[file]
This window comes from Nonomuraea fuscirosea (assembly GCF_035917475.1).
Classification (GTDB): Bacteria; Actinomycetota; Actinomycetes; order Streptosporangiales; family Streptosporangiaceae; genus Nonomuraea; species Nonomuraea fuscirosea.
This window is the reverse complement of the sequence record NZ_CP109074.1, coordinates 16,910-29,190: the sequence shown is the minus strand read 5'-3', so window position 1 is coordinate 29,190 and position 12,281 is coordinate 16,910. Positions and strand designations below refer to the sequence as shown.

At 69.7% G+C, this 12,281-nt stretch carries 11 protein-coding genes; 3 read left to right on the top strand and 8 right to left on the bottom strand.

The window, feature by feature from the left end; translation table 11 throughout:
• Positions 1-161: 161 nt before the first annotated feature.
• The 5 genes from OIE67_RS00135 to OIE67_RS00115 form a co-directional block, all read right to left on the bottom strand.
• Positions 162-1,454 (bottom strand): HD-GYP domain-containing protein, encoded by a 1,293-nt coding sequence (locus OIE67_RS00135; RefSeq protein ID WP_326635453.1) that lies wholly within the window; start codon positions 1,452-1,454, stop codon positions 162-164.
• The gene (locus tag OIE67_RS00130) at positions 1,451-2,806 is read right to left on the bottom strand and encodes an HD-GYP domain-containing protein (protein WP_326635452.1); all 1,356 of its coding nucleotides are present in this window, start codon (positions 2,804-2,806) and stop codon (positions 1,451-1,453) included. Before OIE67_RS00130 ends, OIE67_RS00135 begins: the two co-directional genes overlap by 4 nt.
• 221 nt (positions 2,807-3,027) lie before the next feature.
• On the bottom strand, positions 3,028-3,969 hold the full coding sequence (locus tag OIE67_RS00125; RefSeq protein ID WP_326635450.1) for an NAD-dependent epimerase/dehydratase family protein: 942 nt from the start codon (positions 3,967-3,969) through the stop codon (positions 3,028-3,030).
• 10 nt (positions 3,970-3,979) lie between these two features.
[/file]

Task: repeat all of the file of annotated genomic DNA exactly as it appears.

This window comes from Nonomuraea fuscirosea (assembly GCF_035917475.1).
Classification (GTDB): Bacteria; Actinomycetota; Actinomycetes; order Streptosporangiales; family Streptosporangiaceae; genus Nonomuraea; species Nonomuraea fuscirosea.
This window is the reverse complement of the sequence record NZ_CP109074.1, coordinates 16,910-29,190: the sequence shown is the minus strand read 5'-3', so window position 1 is coordinate 29,190 and position 12,281 is coordinate 16,910. Positions and strand designations below refer to the sequence as shown.

At 69.7% G+C, this 12,281-nt stretch carries 11 protein-coding genes; 3 read left to right on the top strand and 8 right to left on the bottom strand.

The window, feature by feature from the left end; translation table 11 throughout:
• Positions 1-161: 161 nt before the first annotated feature.
• The 5 genes from OIE67_RS00135 to OIE67_RS00115 form a co-directional block, all read right to left on the bottom strand.
• Positions 162-1,454 (bottom strand): HD-GYP domain-containing protein, encoded by a 1,293-nt coding sequence (locus OIE67_RS00135; RefSeq protein ID WP_326635453.1) that lies wholly within the window; start codon positions 1,452-1,454, stop codon positions 162-164.
• The gene (locus tag OIE67_RS00130) at positions 1,451-2,806 is read right to left on the bottom strand and encodes an HD-GYP domain-containing protein (protein WP_326635452.1); all 1,356 of its coding nucleotides are present in this window, start codon (positions 2,804-2,806) and stop codon (positions 1,451-1,453) included. Before OIE67_RS00130 ends, OIE67_RS00135 begins: the two co-directional genes overlap by 4 nt.
• 221 nt (positions 2,807-3,027) lie before the next feature.
• On the bottom strand, positions 3,028-3,969 hold the full coding sequence (locus tag OIE67_RS00125; RefSeq protein ID WP_326635450.1) for an NAD-dependent epimerase/dehydratase family protein: 942 nt from the start codon (positions 3,967-3,969) through the stop codon (positions 3,028-3,030).
• 10 nt (positions 3,970-3,979) lie between these two features.